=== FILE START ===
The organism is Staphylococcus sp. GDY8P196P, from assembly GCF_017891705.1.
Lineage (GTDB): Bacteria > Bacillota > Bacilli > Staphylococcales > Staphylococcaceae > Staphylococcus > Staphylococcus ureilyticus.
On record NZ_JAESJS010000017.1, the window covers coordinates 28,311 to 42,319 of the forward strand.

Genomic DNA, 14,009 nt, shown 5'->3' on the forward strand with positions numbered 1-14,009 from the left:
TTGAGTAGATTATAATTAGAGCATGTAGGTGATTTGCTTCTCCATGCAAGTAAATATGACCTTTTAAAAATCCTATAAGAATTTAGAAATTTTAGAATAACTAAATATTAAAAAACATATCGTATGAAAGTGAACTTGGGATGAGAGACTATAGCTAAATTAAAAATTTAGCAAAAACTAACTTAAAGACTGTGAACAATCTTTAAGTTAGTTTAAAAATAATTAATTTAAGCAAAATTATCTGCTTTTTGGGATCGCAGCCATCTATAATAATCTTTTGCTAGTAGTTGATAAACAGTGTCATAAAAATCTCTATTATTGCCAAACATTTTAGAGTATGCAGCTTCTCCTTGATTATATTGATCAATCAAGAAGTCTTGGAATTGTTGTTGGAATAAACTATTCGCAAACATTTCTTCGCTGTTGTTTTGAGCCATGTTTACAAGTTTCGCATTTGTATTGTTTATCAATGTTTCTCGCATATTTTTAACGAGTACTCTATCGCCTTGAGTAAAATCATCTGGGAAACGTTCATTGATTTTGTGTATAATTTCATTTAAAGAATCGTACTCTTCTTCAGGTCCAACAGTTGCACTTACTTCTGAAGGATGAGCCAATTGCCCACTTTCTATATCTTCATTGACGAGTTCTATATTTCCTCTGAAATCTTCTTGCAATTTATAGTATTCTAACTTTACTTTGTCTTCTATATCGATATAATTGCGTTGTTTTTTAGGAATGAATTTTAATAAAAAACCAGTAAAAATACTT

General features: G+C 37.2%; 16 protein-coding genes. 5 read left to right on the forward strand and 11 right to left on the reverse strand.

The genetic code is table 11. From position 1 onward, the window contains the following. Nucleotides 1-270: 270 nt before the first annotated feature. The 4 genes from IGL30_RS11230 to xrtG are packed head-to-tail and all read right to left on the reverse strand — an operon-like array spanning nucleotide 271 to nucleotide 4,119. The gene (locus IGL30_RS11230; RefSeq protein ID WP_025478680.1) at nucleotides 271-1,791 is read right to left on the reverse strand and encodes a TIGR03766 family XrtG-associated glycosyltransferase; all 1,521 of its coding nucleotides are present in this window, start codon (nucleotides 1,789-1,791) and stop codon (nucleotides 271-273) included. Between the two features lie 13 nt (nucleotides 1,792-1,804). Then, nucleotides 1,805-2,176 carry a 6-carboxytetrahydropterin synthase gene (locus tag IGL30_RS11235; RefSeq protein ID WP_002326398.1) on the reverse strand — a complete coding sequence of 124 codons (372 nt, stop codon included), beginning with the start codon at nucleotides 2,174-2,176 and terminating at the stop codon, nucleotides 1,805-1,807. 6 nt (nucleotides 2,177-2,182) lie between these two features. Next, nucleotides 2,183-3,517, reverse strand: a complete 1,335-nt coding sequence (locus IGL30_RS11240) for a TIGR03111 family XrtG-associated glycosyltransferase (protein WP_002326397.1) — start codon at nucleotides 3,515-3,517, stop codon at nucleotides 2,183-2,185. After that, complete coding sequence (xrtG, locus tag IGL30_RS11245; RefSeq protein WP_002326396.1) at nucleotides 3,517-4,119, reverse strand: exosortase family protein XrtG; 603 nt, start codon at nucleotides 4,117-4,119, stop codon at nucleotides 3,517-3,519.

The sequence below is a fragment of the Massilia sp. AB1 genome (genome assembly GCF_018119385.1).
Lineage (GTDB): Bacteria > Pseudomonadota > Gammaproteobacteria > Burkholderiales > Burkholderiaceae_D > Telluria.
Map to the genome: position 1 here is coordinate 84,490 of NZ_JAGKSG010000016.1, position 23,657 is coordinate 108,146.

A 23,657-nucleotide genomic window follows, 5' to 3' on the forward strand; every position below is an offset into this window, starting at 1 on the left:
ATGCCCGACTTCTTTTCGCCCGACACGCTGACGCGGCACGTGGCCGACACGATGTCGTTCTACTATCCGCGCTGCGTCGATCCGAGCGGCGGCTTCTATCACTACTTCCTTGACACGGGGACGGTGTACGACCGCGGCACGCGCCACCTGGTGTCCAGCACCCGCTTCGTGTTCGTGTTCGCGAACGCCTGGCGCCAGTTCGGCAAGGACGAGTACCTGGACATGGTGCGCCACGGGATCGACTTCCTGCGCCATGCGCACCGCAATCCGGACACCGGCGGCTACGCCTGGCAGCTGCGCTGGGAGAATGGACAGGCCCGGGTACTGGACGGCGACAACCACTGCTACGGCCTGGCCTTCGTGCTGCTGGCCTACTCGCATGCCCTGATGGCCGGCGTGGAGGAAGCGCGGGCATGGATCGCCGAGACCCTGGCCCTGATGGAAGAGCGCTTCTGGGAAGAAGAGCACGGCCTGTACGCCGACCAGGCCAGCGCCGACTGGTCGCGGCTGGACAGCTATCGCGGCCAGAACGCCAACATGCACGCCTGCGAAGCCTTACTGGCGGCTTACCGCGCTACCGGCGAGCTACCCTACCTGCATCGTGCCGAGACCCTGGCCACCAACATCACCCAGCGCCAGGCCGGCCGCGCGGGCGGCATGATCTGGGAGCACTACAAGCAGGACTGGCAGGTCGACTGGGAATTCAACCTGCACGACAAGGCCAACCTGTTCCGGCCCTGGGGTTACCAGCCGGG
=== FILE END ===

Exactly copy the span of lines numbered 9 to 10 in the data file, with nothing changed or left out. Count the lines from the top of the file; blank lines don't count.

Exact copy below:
Lineage (GTDB): Bacteria > Pseudomonadota > Gammaproteobacteria > Burkholderiales > Burkholderiaceae_D > Telluria.
Map to the genome: position 1 here is coordinate 84,490 of NZ_JAGKSG010000016.1, position 23,657 is coordinate 108,146.